Wednesday 16 May 2018


Many Zimbabweans who were offered $5 for their life’s savings and pensions by the country's bankrupt government in 2015 could get more money if latest findings are anything to go by.
Three years ago, the Reserve Bank of Zimbabwe announced that would pay $5 to all those who held Zimbabwe dollar bank accounts and pensions when it abandoned its domestic currency late 2008.
The move was, however, roundly criticised by various stakeholders in the country “as gross unfair” prompting the government to setup a commission of inquiry into the matter.

The commission of inquiry, which probed the process used to convert insurance and pension benefits before and after dollarisation, has confirmed a “huge” loss of value to policy holders and pensioners recommended adequate compensation for the loss suffered.

“The exchange rate used in 2015 for converting for demonetisation was prejudicial to pensioners and policy holders,” Finance minister Patrick Chinamasa said in parliament last week while presenting findings of the inquiry.

“The maximum an individual could get was $5 and all insurance companies and pension funds received a combined total of less than $135 000.00.  The commission therefore, recommends that the demonetisation process be revisited in order to ensure a fair compensation of insurance policy holders and pensioners,” he said.

In order to achieve objective decision making, accountability and transparency, as well as to remove regulatory capture, the commission recommends enhancement of the operational independence of the insurance regulator from undue political and industry influence through removal of conflicting board appointments.

Serving members, managers of Insurance and Pension Funds (IPEC) used to sit on the board of the regulator, hence were conflicted.

Currently, ministry of Finance permanent secretary Willard Manungo sits on the IPEC board.
Chinamasa noted that on record keeping, the inquiry observed that entities in the industry do not maintain proper records, hence in most cases, the lack of data became a hindrance and some issues could not be concluded due to lack of data.

“In order to ensure mandatory record keeping since the industry is data intensive and requires information to be kept over long periods of time, it is recommended to mandate through legislation the insurance and pension industry a minimum period of 100 years for the commencement of ICT supervision in the sector,” he said.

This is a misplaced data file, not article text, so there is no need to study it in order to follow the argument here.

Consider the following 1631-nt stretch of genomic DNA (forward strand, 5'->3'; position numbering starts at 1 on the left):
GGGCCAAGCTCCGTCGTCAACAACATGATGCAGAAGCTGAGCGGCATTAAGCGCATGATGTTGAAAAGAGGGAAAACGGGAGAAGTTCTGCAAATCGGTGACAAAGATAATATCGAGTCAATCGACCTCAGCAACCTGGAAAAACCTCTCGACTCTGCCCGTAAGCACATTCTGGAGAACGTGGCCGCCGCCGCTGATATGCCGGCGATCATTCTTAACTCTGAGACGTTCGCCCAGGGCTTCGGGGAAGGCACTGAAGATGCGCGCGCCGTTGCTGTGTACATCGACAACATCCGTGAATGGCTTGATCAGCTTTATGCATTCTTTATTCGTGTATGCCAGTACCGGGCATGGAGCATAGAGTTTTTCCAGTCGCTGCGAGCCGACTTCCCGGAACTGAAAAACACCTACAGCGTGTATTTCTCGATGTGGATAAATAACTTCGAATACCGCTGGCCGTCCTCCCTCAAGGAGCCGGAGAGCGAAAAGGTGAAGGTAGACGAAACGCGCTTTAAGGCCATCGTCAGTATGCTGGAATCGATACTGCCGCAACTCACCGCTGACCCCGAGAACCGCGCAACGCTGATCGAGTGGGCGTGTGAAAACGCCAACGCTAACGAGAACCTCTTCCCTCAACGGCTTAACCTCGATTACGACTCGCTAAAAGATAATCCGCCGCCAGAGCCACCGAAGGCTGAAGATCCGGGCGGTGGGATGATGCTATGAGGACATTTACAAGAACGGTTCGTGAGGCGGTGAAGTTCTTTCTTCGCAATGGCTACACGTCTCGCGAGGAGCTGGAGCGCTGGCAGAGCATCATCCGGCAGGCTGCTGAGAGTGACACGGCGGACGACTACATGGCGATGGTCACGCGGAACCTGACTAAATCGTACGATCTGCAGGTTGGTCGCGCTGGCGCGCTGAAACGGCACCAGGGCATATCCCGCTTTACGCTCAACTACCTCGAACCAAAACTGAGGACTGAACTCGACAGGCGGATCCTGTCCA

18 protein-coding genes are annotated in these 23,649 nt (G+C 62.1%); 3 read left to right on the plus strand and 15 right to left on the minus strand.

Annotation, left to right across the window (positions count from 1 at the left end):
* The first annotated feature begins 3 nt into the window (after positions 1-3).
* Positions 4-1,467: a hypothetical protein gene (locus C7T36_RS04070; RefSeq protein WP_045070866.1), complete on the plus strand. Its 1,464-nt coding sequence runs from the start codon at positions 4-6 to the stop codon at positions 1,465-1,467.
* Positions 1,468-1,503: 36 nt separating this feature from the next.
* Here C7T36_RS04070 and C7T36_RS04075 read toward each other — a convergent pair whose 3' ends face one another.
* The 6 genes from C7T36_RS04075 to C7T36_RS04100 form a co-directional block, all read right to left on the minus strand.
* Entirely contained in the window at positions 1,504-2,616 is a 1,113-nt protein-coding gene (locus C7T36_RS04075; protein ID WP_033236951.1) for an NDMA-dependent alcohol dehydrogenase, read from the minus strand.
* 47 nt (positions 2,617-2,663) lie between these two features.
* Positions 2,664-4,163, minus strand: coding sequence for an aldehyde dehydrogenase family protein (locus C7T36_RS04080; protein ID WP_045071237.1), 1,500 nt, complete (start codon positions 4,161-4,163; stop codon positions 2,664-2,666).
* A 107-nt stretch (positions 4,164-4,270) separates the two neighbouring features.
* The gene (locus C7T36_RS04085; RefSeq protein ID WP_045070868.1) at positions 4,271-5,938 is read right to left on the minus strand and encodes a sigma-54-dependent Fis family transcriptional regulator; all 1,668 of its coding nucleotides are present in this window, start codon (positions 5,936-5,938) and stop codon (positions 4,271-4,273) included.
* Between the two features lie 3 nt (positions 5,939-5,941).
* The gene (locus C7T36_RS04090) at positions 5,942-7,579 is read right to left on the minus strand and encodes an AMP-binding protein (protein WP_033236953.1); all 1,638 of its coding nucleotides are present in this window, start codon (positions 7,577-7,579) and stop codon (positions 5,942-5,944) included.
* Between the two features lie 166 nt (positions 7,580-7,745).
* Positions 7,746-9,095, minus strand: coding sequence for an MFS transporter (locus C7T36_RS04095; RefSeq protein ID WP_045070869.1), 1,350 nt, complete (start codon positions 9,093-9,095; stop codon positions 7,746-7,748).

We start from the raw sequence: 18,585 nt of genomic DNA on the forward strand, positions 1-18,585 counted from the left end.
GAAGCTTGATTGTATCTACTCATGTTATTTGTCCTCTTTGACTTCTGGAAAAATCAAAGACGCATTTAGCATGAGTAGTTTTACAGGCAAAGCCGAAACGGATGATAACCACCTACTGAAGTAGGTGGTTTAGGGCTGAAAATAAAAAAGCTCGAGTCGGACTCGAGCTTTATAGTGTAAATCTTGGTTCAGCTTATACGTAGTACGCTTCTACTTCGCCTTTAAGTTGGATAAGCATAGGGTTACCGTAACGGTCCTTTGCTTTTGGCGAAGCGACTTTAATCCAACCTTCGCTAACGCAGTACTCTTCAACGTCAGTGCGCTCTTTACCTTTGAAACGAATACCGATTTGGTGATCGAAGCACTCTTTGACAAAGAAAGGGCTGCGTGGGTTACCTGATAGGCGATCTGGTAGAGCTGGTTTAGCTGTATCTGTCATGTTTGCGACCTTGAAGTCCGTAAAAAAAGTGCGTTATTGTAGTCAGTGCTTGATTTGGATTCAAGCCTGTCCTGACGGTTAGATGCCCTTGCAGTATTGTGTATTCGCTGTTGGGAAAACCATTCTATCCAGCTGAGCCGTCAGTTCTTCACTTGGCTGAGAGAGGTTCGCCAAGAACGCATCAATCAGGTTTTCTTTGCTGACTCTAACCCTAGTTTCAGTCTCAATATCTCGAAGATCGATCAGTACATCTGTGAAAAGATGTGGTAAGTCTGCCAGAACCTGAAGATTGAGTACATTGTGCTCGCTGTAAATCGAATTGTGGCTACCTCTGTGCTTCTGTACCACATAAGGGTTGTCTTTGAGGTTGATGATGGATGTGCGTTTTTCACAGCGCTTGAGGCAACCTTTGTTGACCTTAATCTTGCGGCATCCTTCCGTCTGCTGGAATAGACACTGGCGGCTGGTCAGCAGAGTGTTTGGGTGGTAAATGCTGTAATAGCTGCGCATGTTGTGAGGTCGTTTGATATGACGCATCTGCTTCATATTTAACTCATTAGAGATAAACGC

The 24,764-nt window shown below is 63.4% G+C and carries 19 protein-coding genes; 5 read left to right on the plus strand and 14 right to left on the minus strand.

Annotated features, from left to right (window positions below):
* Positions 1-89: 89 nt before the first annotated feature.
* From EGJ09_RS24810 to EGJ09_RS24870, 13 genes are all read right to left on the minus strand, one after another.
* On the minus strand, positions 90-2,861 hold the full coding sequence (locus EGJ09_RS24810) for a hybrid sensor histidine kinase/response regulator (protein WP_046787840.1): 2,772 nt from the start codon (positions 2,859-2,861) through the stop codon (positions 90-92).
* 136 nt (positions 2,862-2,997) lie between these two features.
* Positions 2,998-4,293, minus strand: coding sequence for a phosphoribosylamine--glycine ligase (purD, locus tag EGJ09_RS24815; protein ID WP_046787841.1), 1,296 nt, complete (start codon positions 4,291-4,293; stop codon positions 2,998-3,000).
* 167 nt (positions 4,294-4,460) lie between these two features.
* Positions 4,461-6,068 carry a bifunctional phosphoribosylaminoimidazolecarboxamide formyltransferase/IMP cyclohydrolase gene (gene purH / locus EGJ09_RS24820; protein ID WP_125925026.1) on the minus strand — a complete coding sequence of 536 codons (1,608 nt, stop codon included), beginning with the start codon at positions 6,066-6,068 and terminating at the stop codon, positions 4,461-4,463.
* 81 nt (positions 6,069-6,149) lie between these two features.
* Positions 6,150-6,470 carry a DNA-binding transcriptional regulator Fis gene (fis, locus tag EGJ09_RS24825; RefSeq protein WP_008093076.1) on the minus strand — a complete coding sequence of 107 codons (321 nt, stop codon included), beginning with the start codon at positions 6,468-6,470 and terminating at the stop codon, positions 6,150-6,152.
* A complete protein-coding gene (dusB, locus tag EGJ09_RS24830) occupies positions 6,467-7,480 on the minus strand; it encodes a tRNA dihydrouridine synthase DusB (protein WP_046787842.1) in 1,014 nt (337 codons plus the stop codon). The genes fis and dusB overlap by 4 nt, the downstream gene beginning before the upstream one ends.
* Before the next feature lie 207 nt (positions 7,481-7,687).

As part of measures to protect consumers of insurance and pension services, the report noted that IPEC should further be obligated to maintain an independent register of the assets and the corresponding liabilities of insurance and pension funds on a product by product basis which is cumulatively adjusted on a year by year basis to take into account changes in the assets and liabilities that happen each year.

In order to safeguard the interests of the pensioners, the commission also recommended the repeal of the requirement in the Pension and Provident Funds Act for pension fund assets to be accounted for on a historical cost basis.

The recommended legislative amendment is that the accounting should be governed by the Audit Professions Act to ensure that the accounting practices are dynamic and in line with international standards.

“With respect to the appeal process, the International Organisation of Pension Supervisors to which IPEC is a member has standards which require that the regulator and regulatory processes be operationally independent from undue political influence,” Chinamasa said.

“In line with the international best practices and for the purposes of expediency in the handling of appeals, it is recommended that the current appeals process be amended to provide for the establishment of an Appeals Board headed by a retired judge or a legal practitioner who is qualified to be appointed as a judge.  The function of the Appeals Board will be to handle appeals against decisions of the regulator.  Its determination will be final and can only be reviewed by the High Court,” he said.

The commission further recommended the setting up of the office of the Ombudsman of the insurance and pension industry in order to handle all complaints in the pensions and insurance industry coming from contributors, given that current pensioner representative bodies are exploitative.

The Treasury boss said the commission noted that the financial sector has operated without a strategic direction over the medium to long term.

“In order to guide the strategic direction and developmental role of the financial services industry in the economy, including insurance and pensions, banking, securities, micro-finance, it is recommended that a financial sector development plan which will spell out the role of the sector in mobilising long term capital for national development, confidence building measures and financial skills development and introduction of a skills development levy among others be crafted,” he said. Financial Gazette


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